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Big sim’s – visualizing the universe!

Taking all-sky surveys / maps to another 10^n level of visualization …

So much of modern cosmology depends on the discovery of the cosmic microwave background (CMB) radiation in 1965.

Wiki: “Any proposed model of the universe must explain this radiation.”

Since then, advances in the tools to measure and analyze that faint, relic radiation have refined our perspective on cosmic origins. Studying the most subtle fluctuations in the CMB. Evidence of the Big Bang model. A consistency check (challenge) for the Standard Model.

Wiki: List of cosmic microwave background experiments [link]

Supercomputers and simulations to the max. Beyond galactic simulations in this case (below), which uses data from the Planck spacecraft.

Wiki: Planck was a space observatory operated by the European Space Agency (ESA) from 2009 to 2013, which mapped the anisotropies of the cosmic microwave background (CMB) at microwave and infrared frequencies, with high sensitivity and small angular resolution.

Planck has defined the most precise measurements of several key cosmological parameters, including the average density of ordinary matter and dark matter in the Universe and the age of the universe.

This article provides an overview of how Planck’s 2015 data release [link] has been used to simulate a virtual universe. The various derived cosmological parameters [link].

No, not something like the quintillions of worlds (planets) of the No Man’s Sky video game’s procedurally generated universe; but data visualization of large-scale structures. The cosmic shape of dark matter.

Data reduction and analysis of the CMB is complicated – both the physics and math and computation. The chain of dependencies and well-established assumptions in this model are far beyond my ken. Yet, a useful vehicle for exploring some fundamental questions. Communicating the cosmos.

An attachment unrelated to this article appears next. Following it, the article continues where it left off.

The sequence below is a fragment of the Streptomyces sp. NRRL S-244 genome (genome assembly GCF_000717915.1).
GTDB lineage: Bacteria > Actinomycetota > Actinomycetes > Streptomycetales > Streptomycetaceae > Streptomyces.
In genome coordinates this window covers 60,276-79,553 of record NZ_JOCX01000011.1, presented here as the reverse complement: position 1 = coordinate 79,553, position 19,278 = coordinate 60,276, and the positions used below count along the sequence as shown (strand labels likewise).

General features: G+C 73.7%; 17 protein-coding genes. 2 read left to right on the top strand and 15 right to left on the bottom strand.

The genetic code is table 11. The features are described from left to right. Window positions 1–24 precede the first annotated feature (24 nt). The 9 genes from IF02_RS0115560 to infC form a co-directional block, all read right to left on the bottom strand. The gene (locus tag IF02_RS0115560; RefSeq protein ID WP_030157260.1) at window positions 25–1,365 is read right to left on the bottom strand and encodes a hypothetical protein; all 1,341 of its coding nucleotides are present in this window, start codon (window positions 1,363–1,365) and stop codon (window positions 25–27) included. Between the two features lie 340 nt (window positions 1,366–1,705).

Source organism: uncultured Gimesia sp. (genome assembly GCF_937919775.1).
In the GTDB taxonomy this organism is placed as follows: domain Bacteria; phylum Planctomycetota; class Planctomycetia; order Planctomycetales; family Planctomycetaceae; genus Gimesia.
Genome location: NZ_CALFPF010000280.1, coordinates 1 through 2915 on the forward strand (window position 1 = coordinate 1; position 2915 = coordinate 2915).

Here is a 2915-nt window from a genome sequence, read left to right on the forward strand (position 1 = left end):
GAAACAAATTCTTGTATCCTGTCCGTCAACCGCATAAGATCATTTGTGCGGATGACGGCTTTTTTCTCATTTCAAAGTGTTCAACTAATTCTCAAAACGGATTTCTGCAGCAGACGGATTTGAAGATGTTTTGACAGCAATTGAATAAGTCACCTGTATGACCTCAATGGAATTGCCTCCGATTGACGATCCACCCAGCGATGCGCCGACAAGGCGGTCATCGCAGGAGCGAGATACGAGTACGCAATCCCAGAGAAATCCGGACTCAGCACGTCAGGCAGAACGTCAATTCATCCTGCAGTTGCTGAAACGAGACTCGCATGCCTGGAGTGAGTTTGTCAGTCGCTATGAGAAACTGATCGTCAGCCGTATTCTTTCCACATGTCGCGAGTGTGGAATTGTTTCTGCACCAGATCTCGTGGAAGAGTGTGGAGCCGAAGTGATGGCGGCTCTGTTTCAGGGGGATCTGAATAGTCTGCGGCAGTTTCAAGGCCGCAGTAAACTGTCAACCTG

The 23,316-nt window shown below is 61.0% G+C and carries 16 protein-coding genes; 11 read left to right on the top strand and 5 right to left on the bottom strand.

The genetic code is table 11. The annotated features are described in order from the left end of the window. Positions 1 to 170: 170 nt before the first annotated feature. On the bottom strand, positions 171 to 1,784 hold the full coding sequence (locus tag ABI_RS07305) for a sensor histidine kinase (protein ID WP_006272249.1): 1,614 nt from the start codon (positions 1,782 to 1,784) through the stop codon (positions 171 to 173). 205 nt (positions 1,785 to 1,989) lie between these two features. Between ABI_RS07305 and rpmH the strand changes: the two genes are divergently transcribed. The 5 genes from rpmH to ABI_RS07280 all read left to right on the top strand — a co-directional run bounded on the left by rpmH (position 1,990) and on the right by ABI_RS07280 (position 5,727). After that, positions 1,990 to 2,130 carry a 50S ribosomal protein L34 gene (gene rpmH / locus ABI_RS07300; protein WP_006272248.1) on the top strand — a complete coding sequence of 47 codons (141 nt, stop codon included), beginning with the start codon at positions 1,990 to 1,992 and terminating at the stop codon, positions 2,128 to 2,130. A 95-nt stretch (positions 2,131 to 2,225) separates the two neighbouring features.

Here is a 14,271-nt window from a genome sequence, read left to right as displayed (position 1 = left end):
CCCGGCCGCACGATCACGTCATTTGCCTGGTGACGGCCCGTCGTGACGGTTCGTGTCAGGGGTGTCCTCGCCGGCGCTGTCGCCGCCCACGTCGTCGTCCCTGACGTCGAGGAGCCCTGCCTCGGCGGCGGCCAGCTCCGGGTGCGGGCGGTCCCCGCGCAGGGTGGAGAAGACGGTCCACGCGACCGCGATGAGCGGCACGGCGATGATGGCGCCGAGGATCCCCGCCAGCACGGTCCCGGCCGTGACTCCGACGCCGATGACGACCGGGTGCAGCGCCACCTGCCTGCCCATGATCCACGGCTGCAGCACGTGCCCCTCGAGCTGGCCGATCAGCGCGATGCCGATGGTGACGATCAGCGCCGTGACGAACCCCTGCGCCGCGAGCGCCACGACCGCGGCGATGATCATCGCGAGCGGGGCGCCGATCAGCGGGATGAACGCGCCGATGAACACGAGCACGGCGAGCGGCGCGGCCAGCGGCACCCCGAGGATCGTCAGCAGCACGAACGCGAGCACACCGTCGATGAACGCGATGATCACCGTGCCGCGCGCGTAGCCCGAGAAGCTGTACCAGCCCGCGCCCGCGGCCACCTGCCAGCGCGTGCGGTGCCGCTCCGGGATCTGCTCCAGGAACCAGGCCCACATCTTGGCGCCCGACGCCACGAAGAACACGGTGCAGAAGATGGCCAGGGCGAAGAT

• > “Largest virtual universe free for anyone to explore” by Center for Computational Astrophysics (September 10, 2021)

[Article includes YouTube video.]

(quote) Uchuu (meaning “outer space” [universe] in Japanese) is the largest and most realistic simulation of the universe to date. The Uchuu simulation consists of 2.1 trillion particles in a computational cube an unprecedented 9.63 billion light-years to a side.

Uchuu focuses on the large-scale structure of the universe: mysterious halos of dark matter that control not only the formation of galaxies, but also the fate of the entire universe itself. The scale of these structures ranges from the largest galaxy clusters down to the smallest galaxies. Individual stars and planets aren’t resolved, so don’t expect to find any alien civilizations in Uchuu. … Uchuu simulates the evolution of matter over almost the entire 13.8 billion year history of the universe from the Big Bang to the present.

… the research team used high-performance computational techniques to compress information on the formation and evolution of dark matter haloes in the Uchuu simulation into a 100-terabyte catalog. This catalog is now available to everyone on the cloud in an easy to use format

• Skies & Universes > Uchuu Simulations

See also:

• Universe Today > “Researchers Generate an Entire Virtual Universe and Make it Available for Download (if you Have 100 Terabytes of Free Hard Drive Space)

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Cosmological fact and fiction

One thought on “Big sim’s – visualizing the universe!

  1. Does the universe have a color?

    Looking at the range of electromagnetic radiation, not just the visible spectrum, “the researchers used a color-matching computer program to convert the cosmic spectrum into a single color visible to humans.”

    • > “What color is the universe?” by Harry Baker (August 25, 2021) – “Cosmic latte” …

    (quote) In 2002, Baldry [Ivan Baldry, a professor at the Liverpool John Moores University Astrophysics Research Institute in the U.K.] and Karl Glazebrook, a distinguished professor at the Centre for Astrophysics and Supercomputing at the Swinburne University of Technology in Australia, co-led a study published in The Astrophysical Journal that measured the light coming from tens of thousands of galaxies and combined it into a singular spectrum that represented the entire universe.

    In 2002, Australia’s 2dF Galaxy Redshift Survey — which was the largest survey of galaxies ever carried out at the time — captured the visible spectra of more than 200,000 galaxies from across the observable universe. By combining the spectra of all these galaxies, Baldry and Glazebrook’s team was able to create a visible light spectrum that accurately represented the entire universe, known as the cosmic spectrum.

    The team determined that the average color of the universe is a beige shade not too far off from white.

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